Serve your pork in slices with the gravy – absolutely delightful and very, very moreish!

Inspired by…

Mary Berry

How easy…

The pork itself is dead easy. As you can see though, we struggled a bit with the gravy. For us, Mary’s version was too sweet. We were however very happy with the tweaked version which was a rich and smooth with a gentle sweetness from the apple juice. My advice would be to make the pork following the instructions and then to make your own favourite gravy, adding a little apple juice to it!

 

 

John’s Yorkshire Puddings Revisited

Inspired by last night’s GBBO and because the season of Sunday roast dinners is nearly upon us, I’ve decided to re-blog not one of my tweaked recipes but that of John’s Yorkshire Puddings! They’re not filled like those on telly last night but they are legendary! Family and friends get REALLY excited when they come to us for John’s Sunday Roast. Every element of the meal is wonderful, however the Yorkshires and his gravy steal the show! I’ve met many people who reckon they can’t make decent Yorkshire Puddings so I’d again urge trying this recipe – it will transform your Sunday Lunch!

This recipe makes one large Yorkshire Pudding and 12 tiddlers. I can’t tell you how many they serve – they get demolished whether there’s 6 of us, 8 or 10!!!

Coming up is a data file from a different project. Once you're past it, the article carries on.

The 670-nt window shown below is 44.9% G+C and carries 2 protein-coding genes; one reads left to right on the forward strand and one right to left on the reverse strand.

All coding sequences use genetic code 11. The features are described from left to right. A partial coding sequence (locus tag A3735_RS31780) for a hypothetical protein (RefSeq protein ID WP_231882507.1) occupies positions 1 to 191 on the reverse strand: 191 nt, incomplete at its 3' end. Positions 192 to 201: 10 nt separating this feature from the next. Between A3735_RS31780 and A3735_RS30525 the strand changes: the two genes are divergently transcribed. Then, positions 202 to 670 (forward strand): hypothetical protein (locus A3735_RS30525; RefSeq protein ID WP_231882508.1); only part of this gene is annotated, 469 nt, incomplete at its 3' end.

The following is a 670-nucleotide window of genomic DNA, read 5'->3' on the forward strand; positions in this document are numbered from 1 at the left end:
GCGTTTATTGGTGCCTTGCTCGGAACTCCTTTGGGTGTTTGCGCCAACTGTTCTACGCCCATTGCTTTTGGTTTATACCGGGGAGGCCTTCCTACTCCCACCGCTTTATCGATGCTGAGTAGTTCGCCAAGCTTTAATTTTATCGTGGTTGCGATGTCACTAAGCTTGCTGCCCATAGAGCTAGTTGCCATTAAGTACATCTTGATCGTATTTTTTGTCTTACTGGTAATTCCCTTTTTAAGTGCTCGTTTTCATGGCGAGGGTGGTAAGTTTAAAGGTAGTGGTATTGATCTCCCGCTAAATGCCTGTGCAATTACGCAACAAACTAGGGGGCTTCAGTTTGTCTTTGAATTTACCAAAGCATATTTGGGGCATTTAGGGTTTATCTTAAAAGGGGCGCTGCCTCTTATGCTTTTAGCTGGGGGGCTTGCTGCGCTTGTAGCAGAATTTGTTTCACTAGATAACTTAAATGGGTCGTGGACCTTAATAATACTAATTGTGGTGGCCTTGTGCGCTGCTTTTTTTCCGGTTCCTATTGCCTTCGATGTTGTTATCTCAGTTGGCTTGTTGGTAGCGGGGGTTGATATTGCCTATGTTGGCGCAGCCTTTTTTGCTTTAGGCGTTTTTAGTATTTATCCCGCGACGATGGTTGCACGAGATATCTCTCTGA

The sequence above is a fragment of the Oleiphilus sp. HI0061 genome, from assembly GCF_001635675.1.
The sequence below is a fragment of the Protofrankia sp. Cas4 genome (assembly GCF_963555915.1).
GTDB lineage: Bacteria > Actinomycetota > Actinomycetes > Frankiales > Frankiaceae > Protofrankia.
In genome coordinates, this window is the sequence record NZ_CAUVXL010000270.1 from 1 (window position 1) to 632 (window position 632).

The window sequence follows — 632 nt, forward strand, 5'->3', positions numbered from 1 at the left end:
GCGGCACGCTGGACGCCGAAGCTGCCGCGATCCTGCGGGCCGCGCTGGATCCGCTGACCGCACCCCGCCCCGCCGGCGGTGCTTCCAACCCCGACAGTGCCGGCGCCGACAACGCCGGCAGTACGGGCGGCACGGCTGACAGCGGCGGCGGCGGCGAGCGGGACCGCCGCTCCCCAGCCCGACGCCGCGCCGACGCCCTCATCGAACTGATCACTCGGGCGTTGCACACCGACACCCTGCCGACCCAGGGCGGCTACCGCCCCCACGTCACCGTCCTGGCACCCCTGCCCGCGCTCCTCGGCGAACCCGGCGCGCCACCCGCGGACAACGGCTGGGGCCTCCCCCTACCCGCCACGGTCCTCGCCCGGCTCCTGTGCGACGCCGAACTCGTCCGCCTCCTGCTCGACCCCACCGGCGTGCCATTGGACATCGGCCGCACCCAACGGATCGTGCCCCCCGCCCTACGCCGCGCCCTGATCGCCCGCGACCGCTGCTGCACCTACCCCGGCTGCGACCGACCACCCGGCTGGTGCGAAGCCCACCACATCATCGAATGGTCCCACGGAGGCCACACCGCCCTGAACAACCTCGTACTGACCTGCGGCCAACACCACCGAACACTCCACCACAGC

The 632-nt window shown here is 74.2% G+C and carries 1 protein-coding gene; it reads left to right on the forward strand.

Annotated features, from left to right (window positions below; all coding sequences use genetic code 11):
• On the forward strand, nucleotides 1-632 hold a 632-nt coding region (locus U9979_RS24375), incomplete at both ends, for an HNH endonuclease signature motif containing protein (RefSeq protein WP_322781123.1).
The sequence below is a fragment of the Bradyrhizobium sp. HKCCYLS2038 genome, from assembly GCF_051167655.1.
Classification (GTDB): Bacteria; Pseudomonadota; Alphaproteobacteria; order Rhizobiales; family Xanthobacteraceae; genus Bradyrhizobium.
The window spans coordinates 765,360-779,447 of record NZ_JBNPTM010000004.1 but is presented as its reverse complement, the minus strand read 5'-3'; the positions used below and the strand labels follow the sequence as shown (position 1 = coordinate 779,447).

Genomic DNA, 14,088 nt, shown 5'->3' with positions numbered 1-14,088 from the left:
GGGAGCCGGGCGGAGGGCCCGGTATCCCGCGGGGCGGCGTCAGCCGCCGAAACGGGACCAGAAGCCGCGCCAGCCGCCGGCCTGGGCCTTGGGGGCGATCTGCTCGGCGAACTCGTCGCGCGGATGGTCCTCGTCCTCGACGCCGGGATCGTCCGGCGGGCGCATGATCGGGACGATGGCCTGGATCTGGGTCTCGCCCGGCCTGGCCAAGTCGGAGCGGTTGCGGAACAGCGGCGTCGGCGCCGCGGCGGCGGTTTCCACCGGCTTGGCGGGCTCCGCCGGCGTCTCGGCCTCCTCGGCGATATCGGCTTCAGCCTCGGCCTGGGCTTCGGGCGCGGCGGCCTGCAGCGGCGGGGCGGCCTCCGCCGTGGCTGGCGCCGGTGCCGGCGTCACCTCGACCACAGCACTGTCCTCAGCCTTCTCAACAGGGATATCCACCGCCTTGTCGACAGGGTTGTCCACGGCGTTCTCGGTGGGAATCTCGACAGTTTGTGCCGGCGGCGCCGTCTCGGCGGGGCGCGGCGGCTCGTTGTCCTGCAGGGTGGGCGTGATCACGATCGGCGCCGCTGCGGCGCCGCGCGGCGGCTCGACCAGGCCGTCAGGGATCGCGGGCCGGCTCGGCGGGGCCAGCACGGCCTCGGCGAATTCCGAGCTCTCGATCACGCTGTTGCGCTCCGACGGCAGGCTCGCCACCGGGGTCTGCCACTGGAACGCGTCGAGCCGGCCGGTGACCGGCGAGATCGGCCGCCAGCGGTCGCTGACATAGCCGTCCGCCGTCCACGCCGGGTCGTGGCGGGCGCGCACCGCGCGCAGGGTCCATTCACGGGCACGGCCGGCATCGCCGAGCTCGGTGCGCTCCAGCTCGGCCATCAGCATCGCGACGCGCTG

What you need…

1 x 20cm round baking tin and 1 x 12-hole muffin tin

Fat from top of gravy stock from the previous week’s Roast Dinner or goose fat or lard

270g plain flour

4 large eggs

275ml full fat milk and 200ml water (in the same jug)

Sea salt and black pepper to taste

2 heaped tablespoons suet

What to do…

Preheat your oven to 220°c / 425°f / gas 7. I have assumed you are using the same oven to roast your meat (we have 2 chickens).

Ideally, you will have a jug of stock from the previous week’s roast dinner and topping this will be a layer of fat. Scoop off the fat and put half a teaspoon in the bottom of the individual moulds and two dessertspoons into the ‘family-sized’ tin. (The remaining stock should be used as the base for this week’s gravy, excluding any remaining fat).

If you’re starting from scratch, do the same with either goose fat or lard.

Sift the flour into the bowl of a standalone electric mixer. (If you don’t have one, use a roomy bowl with an electric handheld whisk). Make a well and break in the eggs. Whisk slowly. Whilst whisking, gradually pour in the milk and water. Turn the speed up to medium and whisk for 2 minutes. Switch the mixer off. Using a spatula, loosen any stuck flour from the sides or bottom. Season to taste. Mix at medium speed for a further two minutes. Leave to rest until cooking time.

Pop your baking tray and muffin tin into the oven and heat until the fat is smokin’ hot!

Sprinkle the suet into the batter and give it a quick mix to evenly incorporate. Ladle the mixture into the your hot baking tin and muffin tin. Pop them both into the oven and cook for around 20 minutes or until golden brown. Watch those babies rise!!!!!!